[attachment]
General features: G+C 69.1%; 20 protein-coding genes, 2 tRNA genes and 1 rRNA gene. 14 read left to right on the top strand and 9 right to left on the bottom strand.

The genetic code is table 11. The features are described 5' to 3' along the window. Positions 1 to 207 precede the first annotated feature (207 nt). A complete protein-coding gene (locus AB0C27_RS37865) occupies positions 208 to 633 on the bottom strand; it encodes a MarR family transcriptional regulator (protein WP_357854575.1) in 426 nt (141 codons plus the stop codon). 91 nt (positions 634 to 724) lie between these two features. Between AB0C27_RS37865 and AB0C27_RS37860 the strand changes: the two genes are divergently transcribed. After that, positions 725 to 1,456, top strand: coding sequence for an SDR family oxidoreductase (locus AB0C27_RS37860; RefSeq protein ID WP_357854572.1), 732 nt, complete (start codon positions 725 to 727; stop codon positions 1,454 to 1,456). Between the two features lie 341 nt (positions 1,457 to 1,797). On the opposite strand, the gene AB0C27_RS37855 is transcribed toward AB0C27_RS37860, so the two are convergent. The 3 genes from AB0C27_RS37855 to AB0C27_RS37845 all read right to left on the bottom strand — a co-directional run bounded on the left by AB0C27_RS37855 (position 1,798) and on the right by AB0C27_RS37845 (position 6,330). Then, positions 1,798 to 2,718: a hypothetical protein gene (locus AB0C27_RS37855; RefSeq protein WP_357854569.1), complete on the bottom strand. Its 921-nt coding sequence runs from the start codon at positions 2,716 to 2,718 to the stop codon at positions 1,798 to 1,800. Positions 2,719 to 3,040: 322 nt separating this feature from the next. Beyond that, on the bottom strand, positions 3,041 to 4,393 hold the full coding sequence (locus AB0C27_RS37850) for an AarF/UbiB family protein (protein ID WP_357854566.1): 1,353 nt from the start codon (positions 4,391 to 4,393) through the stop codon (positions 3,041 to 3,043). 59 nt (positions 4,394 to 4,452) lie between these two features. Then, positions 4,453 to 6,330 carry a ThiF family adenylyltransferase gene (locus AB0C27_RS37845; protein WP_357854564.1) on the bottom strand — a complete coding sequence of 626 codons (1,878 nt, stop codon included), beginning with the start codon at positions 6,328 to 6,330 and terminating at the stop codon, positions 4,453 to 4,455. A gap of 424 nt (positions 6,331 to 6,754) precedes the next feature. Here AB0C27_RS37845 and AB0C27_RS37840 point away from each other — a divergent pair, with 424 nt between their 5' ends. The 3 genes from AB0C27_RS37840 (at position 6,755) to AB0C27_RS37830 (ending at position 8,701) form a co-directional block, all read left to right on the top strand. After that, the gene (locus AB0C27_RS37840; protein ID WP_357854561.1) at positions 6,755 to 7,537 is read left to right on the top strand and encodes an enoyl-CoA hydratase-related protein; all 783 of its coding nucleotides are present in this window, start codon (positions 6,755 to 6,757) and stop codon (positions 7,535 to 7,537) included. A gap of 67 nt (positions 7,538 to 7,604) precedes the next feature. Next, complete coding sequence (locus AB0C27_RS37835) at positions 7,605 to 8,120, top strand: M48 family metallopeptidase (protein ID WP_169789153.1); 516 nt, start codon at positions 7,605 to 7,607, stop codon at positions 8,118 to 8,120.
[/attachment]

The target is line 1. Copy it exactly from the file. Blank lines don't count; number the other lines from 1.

General features: G+C 69.1%; 20 protein-coding genes, 2 tRNA genes and 1 rRNA gene. 14 read left to right on the top strand and 9 right to left on the bottom strand.